Piano Buyer is a hybrid book/magazine. The “book” part consists of a collection of how-to articles on the many aspects of buying a piano. These basic articles are repeated in every issue to serve the many new buyers continually entering the piano market. The “magazine” part consists of features that change with each issue to cover topics of more temporary or niche interest, and to provide variety. Each issue contains several of these excellent features, many of which remain relevant for years. If you missed any of them, you’ll find them under the website’s Reprints & Archive tab. The brand, model, and price reference material in the second half of the publication is updated, as needed, with each issue.
In this issue we offer several new articles for your reading pleasure. With grand pianos from China so inexpensive, and digital pianos sounding so realistic (through headphones, at least), why would anyone still want to buy an acoustic vertical? Well, says Owen Lovell, Piano Buyer’s Piano Review Editor, in “The Vertical Piano Is Not Dead”, if you love “the resonant, visceral, decidedly analog experience” of playing a good acoustic piano but don’t have space for a grand, you might want to try a Seiler vertical equipped with a Super Magnet Repetition (SMR) action.
It’s easy to forget that the Internet as we know it is barely 20 years old, and that, until fairly recently, the process of advertising a piano for sale primarily consisted of placing a print ad in your local PennySaver. But with the Internet’s benefits have come some headaches. “My biggest challenge has been trying to stay one step ahead of the scammers,” says Joe Ross, owner of the classified-ad site PianoMart.com, which just celebrated its 20th anniversary online. In our interview with Ross, he also gives advice on how to detect and avoid the scammers.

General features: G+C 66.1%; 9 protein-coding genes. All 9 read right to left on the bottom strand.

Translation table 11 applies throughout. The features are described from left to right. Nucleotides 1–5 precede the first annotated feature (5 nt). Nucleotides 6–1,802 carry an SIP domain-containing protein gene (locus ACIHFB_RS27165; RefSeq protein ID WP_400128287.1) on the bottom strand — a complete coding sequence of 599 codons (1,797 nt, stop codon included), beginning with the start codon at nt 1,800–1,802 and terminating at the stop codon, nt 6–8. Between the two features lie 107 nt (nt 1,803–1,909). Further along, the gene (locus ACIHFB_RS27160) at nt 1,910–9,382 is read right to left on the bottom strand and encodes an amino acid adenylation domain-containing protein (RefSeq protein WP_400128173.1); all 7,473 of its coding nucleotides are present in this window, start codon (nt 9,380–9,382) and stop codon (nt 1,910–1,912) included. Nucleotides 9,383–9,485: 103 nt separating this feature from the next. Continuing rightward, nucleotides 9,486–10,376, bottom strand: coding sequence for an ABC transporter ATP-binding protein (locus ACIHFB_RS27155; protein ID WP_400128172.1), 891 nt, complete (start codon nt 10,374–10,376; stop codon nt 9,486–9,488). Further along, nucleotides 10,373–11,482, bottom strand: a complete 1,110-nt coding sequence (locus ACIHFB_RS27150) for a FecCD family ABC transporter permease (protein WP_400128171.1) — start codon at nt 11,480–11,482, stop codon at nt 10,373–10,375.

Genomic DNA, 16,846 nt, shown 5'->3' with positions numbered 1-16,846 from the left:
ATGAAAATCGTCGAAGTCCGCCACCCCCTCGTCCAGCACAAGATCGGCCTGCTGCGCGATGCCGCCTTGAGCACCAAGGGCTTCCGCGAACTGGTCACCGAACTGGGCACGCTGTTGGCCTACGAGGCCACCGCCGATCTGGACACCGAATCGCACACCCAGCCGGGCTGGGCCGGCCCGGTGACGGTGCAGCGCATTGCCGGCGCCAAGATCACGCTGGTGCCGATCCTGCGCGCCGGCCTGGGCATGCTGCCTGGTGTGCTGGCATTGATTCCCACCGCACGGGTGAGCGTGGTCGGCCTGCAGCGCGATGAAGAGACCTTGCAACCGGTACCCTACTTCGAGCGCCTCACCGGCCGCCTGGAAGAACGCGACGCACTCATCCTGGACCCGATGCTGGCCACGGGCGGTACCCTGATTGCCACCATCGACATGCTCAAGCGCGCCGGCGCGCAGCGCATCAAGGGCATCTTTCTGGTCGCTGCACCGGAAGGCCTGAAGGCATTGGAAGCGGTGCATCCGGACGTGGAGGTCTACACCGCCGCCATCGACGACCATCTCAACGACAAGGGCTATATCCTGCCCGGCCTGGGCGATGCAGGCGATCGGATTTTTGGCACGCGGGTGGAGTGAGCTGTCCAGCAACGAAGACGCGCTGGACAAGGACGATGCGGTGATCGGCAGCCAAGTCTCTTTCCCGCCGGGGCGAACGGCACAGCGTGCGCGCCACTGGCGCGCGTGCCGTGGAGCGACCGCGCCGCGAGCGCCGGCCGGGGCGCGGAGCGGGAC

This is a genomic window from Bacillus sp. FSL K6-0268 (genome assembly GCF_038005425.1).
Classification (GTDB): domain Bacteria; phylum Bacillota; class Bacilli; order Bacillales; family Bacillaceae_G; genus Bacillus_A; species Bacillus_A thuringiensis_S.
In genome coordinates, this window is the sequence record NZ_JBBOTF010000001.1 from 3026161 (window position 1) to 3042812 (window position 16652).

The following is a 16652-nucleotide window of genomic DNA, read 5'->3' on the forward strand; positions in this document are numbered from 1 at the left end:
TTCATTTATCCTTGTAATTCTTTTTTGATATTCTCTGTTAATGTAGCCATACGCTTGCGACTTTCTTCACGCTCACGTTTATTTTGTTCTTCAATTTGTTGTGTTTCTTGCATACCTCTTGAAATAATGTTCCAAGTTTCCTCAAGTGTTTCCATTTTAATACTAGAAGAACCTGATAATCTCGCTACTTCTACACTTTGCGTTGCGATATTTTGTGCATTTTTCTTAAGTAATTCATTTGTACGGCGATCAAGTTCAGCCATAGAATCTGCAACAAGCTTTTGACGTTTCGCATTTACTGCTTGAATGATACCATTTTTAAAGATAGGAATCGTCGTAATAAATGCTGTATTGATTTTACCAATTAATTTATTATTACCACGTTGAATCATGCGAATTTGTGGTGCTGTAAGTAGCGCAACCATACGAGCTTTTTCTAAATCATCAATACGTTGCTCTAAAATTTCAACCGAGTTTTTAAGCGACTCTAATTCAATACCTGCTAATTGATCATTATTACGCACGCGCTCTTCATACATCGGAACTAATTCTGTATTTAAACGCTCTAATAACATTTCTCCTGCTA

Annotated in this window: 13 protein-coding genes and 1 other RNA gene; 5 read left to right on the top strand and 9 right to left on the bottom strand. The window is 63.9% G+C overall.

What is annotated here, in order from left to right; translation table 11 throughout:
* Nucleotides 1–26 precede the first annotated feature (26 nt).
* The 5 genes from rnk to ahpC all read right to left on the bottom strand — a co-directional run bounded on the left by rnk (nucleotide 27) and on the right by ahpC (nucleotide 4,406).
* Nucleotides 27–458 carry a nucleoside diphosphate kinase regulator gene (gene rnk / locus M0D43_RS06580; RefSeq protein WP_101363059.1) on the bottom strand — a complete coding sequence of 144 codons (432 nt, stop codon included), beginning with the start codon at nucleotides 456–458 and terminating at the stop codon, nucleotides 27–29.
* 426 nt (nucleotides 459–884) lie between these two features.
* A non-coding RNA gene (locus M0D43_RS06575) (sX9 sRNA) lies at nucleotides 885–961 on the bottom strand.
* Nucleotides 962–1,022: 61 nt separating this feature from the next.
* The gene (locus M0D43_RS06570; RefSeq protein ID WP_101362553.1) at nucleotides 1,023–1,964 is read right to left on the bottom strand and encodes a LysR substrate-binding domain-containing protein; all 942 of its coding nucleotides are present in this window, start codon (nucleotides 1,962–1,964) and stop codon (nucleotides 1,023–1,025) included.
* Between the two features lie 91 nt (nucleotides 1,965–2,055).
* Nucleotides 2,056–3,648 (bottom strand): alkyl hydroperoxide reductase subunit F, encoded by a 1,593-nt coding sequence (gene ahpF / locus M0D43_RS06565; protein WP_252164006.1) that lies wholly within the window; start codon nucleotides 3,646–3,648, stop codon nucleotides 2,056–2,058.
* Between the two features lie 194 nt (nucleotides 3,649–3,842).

Every now and then, a piano is sold at a charity auction for millions of dollars because a celebrity once owned, played, endorsed, or signed it — or all of the above. But, says Karen E. Lile, an appraiser who specializes in celebrity pianos, “it’s more common for a celebrity or a celebrity’s heirs to part with a piano in a private transaction than to direct public attention toward their personal property.” Read about this fascinating but little-known part of the piano world in Lile’s “The Private and Public Sides of Celebrity Pianos”.
How do you get rid of the fingerprints on a hand-rubbed satin finish? Why does the high-gloss finish on my piano look so bad after I’ve applied furniture wax? In “Cleaning and Polishing a Piano’s Finish”, Dave Swartz, a piano technician and owner of Cory Products, tells us all we need to know about how to properly care for satin, high-gloss, and open-pore piano finishes.
The nuances and refinements in the tone and touch of a digital piano that are required to re-create the experience of playing an acoustic piano — and earn it the designation hybrid piano — are many, and not always what you might expect. Piano Review Editor Owen Lovell discovers a new and important one in his review of the Kawai Novus NV10 Hybrid.
Piano Buyer’s ratings of new pianos are probably the publication’s most read, most misunderstood, and most controversial feature. As the quality of low-end pianos rises, and the differences between brands become increasingly subtle and subjective, our ratings have come to represent less our judgments of the instruments than our sense of how manufacturers and dealers position them in the marketplace — partly by price, but also by reputation and country of origin. But we’ve never been completely satisfied with this, in part because readers who lack the time, interest, and/or ability to make their own judgments frequently ask that we help them by recommending specific models. We’ve risen to the challenge with “Staff Picks,” our unapologetically subjective assessments of the best in today’s acoustic, digital, and hybrid pianos.